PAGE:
• Roberto Accorsi, a doctoral candidate in nuclear engineering, uses a Coded Aperture Camera for medical imaging.

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  • Bone scans of a mouse with a high-resolution collimator (the technology currently in use) at top, and with Roberto Accorsi's new Coded Aperture Camera (bottom).

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Airport detection research yields better medical imaging

Research funded by the Office of National Drug Control Policy and the Federal Aviation Administration to develop more effective ways to detect drugs and explosives appears to be yielding results that could have a major impact on nuclear medicine imaging.

Roberto Accorsi, a doctoral candidate in nuclear engineering, has adapted technology developed by astronomers to study the stars to a Coded Aperture Camera (CAC) that provides better resolution than current state-of-the-art medical imaging systems (1.5mm instead of the current 4.5mm).

Mr. Accorsi has been working on the project for two years with Senior Research Scientist Richard C. Lanza, who is the advisor on his doctoral research.

"We realized that looking at cargo containers isn't the same as looking at stars and that the methods used in the past were not going to work because they put spurious artifacts in the pictures," said Dr. Lanza. "Roberto discovered the reasons for these problems and not only understood their origin but came up with a cure. We built a small system to test the ideas and they proved correct. The even nicer thing was that the small model proved ideal for nuclear medicine."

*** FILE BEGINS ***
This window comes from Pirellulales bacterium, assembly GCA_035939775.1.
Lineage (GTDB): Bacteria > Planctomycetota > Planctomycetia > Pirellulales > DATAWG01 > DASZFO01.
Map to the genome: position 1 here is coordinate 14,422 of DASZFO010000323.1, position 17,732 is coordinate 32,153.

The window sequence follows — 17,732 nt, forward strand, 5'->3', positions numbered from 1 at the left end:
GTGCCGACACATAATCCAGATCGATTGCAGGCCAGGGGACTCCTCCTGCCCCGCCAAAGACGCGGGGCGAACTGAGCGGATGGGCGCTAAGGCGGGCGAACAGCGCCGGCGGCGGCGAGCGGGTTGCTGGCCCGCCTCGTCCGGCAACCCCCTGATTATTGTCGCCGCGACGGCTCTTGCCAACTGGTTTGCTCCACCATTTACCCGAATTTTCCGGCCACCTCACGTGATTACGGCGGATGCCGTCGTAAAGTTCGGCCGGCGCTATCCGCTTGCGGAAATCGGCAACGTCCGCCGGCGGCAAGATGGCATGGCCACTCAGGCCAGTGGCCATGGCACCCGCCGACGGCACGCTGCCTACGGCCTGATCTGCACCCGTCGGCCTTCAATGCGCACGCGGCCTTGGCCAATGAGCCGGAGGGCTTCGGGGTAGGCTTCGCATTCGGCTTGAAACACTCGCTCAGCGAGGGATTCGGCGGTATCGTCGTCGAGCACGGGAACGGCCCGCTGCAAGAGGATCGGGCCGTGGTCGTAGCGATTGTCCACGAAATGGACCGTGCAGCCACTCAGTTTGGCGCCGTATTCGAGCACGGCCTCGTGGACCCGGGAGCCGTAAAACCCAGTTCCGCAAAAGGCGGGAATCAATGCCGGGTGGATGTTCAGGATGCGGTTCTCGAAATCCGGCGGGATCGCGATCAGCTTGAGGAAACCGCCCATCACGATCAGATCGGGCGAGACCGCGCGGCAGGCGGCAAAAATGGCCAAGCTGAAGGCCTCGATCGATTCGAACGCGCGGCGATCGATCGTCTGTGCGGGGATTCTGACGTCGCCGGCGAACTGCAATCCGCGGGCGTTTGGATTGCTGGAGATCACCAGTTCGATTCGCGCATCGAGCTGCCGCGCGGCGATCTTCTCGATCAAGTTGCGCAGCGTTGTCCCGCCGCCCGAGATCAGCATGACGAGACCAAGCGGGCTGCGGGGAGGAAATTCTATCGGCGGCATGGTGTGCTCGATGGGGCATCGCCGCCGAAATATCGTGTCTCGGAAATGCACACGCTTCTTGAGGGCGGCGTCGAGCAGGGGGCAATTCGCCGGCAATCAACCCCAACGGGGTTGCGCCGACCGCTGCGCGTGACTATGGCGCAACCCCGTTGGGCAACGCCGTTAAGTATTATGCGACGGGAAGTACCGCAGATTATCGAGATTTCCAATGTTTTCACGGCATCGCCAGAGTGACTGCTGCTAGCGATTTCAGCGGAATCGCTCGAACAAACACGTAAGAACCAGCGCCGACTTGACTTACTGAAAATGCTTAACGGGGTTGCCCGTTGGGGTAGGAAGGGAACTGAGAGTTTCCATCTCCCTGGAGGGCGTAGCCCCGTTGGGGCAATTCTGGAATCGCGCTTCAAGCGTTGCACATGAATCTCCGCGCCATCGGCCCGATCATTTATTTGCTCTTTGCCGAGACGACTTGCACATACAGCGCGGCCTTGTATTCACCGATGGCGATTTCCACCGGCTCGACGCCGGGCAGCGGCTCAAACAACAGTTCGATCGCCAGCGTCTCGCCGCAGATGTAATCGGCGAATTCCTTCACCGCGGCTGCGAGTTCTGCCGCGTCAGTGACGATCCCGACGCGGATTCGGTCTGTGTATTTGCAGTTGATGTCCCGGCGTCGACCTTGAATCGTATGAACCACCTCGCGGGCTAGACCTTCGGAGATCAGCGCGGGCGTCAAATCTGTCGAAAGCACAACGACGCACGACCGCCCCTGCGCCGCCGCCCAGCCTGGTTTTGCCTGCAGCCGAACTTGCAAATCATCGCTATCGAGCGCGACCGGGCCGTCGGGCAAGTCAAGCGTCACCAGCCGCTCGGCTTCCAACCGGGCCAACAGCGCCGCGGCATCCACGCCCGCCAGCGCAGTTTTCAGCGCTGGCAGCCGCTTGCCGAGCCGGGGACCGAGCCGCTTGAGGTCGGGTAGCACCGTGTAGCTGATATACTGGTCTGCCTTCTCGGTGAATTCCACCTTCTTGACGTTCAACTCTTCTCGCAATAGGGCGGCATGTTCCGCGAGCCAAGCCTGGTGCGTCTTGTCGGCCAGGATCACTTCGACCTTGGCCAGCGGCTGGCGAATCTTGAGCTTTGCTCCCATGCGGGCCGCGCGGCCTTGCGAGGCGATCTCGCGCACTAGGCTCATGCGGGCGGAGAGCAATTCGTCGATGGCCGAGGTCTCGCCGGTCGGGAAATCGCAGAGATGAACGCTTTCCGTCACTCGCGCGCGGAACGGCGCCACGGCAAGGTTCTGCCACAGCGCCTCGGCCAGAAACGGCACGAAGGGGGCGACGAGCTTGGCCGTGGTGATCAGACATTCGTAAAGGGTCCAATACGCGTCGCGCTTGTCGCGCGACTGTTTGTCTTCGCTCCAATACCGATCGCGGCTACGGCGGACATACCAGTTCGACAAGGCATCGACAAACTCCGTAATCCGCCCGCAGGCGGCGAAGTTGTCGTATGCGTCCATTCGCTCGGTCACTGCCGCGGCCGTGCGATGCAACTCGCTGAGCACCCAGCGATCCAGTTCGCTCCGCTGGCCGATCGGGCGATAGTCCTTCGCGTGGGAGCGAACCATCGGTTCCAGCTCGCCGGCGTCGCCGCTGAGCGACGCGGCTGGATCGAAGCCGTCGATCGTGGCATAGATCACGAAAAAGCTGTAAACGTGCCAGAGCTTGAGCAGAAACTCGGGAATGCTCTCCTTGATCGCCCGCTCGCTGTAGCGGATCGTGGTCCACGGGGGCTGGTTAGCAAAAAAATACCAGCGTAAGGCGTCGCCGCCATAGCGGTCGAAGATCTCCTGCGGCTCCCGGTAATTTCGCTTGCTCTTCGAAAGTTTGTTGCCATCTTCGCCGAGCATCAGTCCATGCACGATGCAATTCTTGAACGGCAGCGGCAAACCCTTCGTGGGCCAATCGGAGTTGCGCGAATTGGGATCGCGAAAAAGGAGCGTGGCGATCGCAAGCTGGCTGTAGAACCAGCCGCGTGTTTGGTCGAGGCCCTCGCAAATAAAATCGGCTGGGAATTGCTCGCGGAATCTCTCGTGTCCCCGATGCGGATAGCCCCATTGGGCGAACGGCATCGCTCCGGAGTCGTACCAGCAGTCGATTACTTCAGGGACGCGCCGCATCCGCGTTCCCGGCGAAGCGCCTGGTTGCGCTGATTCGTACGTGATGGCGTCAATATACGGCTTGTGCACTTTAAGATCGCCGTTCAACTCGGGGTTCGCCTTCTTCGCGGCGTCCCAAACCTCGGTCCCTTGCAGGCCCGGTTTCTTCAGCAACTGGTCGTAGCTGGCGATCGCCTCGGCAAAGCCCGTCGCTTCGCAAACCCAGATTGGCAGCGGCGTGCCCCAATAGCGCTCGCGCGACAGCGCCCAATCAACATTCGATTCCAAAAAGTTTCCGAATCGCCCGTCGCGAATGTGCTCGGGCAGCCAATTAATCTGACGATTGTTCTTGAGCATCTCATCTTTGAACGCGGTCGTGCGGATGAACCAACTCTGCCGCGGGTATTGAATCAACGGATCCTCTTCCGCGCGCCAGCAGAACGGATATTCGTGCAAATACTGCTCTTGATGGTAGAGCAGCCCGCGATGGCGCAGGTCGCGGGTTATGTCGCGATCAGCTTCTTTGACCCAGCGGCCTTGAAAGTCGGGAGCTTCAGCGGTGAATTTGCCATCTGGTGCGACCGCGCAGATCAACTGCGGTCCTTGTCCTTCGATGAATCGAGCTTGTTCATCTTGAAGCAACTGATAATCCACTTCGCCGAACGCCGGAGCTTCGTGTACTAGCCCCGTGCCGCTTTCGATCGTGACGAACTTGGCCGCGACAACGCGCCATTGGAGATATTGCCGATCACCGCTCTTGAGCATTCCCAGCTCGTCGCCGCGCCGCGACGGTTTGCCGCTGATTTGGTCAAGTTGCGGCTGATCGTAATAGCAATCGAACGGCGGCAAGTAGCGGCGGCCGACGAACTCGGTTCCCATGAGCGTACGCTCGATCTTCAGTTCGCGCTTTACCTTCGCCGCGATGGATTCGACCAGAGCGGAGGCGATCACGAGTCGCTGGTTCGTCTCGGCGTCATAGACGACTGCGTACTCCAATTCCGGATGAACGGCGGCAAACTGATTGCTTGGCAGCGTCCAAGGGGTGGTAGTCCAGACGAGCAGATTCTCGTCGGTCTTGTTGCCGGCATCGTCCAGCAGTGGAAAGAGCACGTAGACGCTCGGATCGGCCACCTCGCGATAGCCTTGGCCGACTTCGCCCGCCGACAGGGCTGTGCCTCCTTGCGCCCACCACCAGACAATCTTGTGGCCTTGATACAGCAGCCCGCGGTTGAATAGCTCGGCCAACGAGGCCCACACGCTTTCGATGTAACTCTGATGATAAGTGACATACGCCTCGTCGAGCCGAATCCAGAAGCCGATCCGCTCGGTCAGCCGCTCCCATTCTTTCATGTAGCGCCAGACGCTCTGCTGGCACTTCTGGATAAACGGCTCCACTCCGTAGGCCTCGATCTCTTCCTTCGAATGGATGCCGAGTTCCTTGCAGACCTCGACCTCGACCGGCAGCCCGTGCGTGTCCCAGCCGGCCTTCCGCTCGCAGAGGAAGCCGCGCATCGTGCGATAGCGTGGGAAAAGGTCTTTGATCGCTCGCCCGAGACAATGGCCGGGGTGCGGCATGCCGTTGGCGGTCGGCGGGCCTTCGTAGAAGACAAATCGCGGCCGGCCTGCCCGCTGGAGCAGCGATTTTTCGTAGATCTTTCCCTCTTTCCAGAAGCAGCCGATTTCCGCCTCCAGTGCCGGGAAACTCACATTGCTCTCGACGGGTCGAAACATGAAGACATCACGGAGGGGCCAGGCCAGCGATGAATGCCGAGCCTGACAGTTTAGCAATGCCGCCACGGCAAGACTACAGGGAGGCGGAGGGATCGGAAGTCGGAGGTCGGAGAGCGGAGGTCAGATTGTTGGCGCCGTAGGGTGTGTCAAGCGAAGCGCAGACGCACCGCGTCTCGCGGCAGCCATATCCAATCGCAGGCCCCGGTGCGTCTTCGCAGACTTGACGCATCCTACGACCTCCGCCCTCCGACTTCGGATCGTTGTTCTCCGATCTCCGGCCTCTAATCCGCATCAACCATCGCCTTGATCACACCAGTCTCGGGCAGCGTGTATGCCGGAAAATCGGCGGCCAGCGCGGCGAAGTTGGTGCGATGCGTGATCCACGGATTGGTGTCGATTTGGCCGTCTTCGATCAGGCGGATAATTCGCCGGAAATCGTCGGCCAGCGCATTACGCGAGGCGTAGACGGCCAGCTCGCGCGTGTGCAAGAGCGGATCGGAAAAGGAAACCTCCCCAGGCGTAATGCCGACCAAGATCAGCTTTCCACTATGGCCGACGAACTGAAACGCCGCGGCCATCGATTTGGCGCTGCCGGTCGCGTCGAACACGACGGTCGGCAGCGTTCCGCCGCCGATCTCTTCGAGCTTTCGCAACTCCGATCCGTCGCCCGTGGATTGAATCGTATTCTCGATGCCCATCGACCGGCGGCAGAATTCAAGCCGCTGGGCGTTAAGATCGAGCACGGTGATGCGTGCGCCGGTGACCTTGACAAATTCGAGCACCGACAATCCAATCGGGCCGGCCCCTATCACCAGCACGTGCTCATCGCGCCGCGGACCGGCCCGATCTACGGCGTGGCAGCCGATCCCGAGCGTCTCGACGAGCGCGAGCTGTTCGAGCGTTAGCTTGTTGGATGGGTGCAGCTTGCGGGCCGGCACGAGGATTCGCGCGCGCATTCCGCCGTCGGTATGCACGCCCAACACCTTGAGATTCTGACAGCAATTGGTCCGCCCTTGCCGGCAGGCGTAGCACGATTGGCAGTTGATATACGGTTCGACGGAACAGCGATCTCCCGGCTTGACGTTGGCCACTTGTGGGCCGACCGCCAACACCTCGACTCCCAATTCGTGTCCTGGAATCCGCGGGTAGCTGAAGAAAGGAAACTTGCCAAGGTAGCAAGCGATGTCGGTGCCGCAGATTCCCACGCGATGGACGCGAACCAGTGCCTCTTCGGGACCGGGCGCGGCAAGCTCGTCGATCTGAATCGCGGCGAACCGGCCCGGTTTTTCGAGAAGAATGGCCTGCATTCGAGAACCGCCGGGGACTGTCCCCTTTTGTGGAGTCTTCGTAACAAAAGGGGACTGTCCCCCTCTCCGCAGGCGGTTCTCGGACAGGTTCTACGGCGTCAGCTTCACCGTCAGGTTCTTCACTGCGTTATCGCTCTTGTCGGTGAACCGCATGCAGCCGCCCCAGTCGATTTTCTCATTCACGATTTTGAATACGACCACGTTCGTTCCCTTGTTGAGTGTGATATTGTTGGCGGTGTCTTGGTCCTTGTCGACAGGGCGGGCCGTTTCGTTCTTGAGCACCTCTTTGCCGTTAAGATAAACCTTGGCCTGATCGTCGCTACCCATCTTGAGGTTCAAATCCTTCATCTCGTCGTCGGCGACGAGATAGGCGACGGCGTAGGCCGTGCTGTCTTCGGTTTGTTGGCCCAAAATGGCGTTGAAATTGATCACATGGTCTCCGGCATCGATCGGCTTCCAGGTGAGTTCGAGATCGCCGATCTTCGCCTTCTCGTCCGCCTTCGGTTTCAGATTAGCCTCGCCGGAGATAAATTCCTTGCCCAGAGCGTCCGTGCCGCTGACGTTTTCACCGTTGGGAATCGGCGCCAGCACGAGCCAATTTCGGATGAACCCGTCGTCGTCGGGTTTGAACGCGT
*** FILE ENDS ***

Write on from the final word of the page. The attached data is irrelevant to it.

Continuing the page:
Nuclear medicine imaging produces images that show the areas marked by radioactive molecules taken orally or injected in the patient. Mr. Accorsi has used the CAC to produce clear images of mice. He believes a properly scaled CAC has the potential to produce the same clear images for human patients.

By taking two pictures through an anti-symmetric Tungsten aperture and rotating the aperture 90 degrees for the second image, Mr. Accorsi creates an artifact-free digital image of the entire field of view. Other factors being equal, the CAC images have much better resolution and a better signal-to-noise ratio than those made using other systems.

"Interestingly enough, the Office of National Drug Control Policy thought we were building a system for dealing with drugs on the supply end and were delighted to find that we could use the methods to work on the demand end and find the reasons for addiction," said Dr. Lanza.

"We have had a good result and there is great enthusiasm for the work," said Mr. Accorsi, who holds a bach-elor's degree in nuclear engineering from Politecnico di Milano in his native Italy and came to MIT for graduate studies in 1996.

Mr. Accorsi, who has had a longtime interest in optics, discovered the possibilities in the field of medical imaging at MIT, under the tutelage of Dr. Lanza. "We didn't have nuclear medicine in Milan," said Mr. Accorsi, who believes medical applications may be the future in nuclear engineering.

Mr. Accorsi has moved the CAC from the windowless laboratory in the basement of Building NW13 to the Massachusetts General Hospital annex in Charlestown, where he is continuing to refine his technique. His dank MIT surroundings led him to the MIT Sailing Club in search of sunlight and serenity. He has become an avid sailor.

"The lab can be dark and depressing," said Mr. Accorsi, who had not sailed before coming to MIT. "So I took lessons and started going on moonlight sails. Being on the water eases the tension and helps me keep my sanity."

A version of this article appeared in MIT Tech Talk on November 8, 2000.

Topics: Health sciences and technology, Innovation and Entrepreneurship (I&E), Nuclear science and engineering


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